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Flying the flag for products 'Made in China'

0 Comment(s)Print E-mail CNTV, May 21, 2015
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Tonglu County in East China's Zhejiang Province is home to more than 600 textile companies, with most original equipment manufacturers, or OEMs, for international labels.

Some of these companies have now begun to branch out and create their own labels, offering the same quality and craftsmanship as that of global brands. However, for many this is proving an uphill battle.

CCTV reporter Zhang Nini talked to some of the companies trying to change people's perceptions of the term "Made in China"

Maxmara, Armani, and J Crew, fashion brands you would expect to see in the high street, are made here in this factory.

For more than ten years now, this Zhejiang based textile company has been manufacturing some of the most popular international brands.

And today, OEM still takes up a good half of their business.

"We have started from just a few hundred pieces, to over tens of thousands of pieces in one OEM order. But despite this, our business has also taken a hit from various trade disputes as well as the downward international economy. Labor cost is also rising. This has added urgency for us to develop our own brands," said Wang Zhimei, manager of Milan Seagull Garments.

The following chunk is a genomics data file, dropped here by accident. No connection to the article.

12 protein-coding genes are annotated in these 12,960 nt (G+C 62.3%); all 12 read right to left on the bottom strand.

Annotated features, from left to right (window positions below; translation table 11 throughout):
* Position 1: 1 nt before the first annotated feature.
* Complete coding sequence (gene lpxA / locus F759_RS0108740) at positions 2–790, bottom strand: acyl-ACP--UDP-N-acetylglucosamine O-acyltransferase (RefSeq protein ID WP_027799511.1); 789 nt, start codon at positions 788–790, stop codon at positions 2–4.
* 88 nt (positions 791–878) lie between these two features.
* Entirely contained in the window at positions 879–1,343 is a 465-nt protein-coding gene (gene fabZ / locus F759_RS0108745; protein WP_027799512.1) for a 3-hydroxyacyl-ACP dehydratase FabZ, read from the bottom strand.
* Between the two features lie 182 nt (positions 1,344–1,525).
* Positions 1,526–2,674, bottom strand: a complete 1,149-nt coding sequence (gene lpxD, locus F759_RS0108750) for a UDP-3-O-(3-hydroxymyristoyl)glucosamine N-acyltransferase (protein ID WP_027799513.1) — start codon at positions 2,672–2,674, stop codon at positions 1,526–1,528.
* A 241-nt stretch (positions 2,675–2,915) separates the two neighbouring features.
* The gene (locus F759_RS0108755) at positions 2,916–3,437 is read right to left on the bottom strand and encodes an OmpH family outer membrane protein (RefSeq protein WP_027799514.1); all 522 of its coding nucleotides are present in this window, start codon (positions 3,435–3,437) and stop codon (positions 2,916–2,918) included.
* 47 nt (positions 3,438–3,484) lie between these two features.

But building up a brand name from scratch can be a long and arduous battle. Increasing its value is harder,.

Wang's own brand, the Milan Seagull, sell for only about one fifth or tenth of the price of international labels, despite having the same quality and craftsmanship.

There are many factories like this one in the small town of Tonglu County. While these companies may enjoy success in producing for international labels, their own brands aren't not doing very well. The companies are facing an uphill battle countering the old image of "made in China", which often translates to some as meaning poor and cheap quality products.

Chinese consumers accounted for 46 percent of global luxury sales last year.Most of this consumption occurred overseas, for something that is possibly made in China in the first place.

Tonglu's Spring River Knitting Group, an OEM for Calvin Klein, Macy's and 25 other fashion brands, has branched out to selling on online retail platform TMall.

Their own brand "Inmine", made of fine quality knitwear, is catered towards a young clientèle.

"Our own production and technical experience has given us a head start in building our brands. Sales figures from TMall are rising fast in recent years, and we are prepared to cultivate this value producing products of good quality in the long term," said Hu Xiaoming, general manager of Tonglu Spring River Knitting Group.

E business sales currently account for a meagre portion of Hu's overall business. But he's determined to expand the volume in the coming five years. Hu hopes his persistence and experience could, in the long term, draw consumers back to China's homegrown brands.


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